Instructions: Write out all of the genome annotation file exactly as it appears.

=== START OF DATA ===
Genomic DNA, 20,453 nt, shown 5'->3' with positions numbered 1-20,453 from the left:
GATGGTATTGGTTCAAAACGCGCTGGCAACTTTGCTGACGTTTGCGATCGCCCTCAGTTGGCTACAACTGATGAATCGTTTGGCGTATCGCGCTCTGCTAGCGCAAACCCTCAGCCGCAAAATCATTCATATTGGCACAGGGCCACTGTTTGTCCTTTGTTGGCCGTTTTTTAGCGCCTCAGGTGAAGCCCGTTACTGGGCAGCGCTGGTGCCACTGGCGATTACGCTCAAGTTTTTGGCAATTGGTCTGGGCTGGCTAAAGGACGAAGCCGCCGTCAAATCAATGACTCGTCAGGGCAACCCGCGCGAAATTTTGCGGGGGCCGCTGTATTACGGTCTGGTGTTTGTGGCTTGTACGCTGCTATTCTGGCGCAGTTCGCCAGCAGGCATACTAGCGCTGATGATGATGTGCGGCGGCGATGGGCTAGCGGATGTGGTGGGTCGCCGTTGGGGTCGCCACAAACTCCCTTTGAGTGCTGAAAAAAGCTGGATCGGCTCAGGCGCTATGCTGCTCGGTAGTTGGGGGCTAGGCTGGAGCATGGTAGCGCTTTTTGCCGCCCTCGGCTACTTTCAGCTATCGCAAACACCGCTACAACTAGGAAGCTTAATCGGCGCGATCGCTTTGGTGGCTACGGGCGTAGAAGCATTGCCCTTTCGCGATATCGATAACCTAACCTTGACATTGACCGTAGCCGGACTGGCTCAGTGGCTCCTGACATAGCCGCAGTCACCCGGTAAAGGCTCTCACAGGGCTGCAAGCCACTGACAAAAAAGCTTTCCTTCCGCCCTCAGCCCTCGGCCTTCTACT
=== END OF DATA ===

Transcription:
Genomic DNA, 20,453 nt, shown 5'->3' with positions numbered 1-20,453 from the left:
GATGGTATTGGTTCAAAACGCGCTGGCAACTTTGCTGACGTTTGCGATCGCCCTCAGTTGGCTACAACTGATGAATCGTTTGGCGTATCGCGCTCTGCTAGCGCAAACCCTCAGCCGCAAAATCATTCATATTGGCACAGGGCCACTGTTTGTCCTTTGTTGGCCGTTTTTTAGCGCCTCAGGTGAAGCCCGTTACTGGGCAGCGCTGGTGCCACTGGCGATTACGCTCAAGTTTTTGGCAATTGGTCTGGGCTGGCTAAAGGACGAAGCCGCCGTCAAATCAATGACTCGTCAGGGCAACCCGCGCGAAATTTTGCGGGGGCCGCTGTATTACGGTCTGGTGTTTGTGGCTTGTACGCTGCTATTCTGGCGCAGTTCGCCAGCAGGCATACTAGCGCTGATGATGATGTGCGGCGGCGATGGGCTAGCGGATGTGGTGGGTCGCCGTTGGGGTCGCCACAAACTCCCTTTGAGTGCTGAAAAAAGCTGGATCGGCTCAGGCGCTATGCTGCTCGGTAGTTGGGGGCTAGGCTGGAGCATGGTAGCGCTTTTTGCCGCCCTCGGCTACTTTCAGCTATCGCAAACACCGCTACAACTAGGAAGCTTAATCGGCGCGATCGCTTTGGTGGCTACGGGCGTAGAAGCATTGCCCTTTCGCGATATCGATAACCTAACCTTGACATTGACCGTAGCCGGACTGGCTCAGTGGCTCCTGACATAGCCGCAGTCACCCGGTAAAGGCTCTCACAGGGCTGCAAGCCACTGACAAAAAAGCTTTCCTTCCGCCCTCAGCCCTCGGCCTTCTACT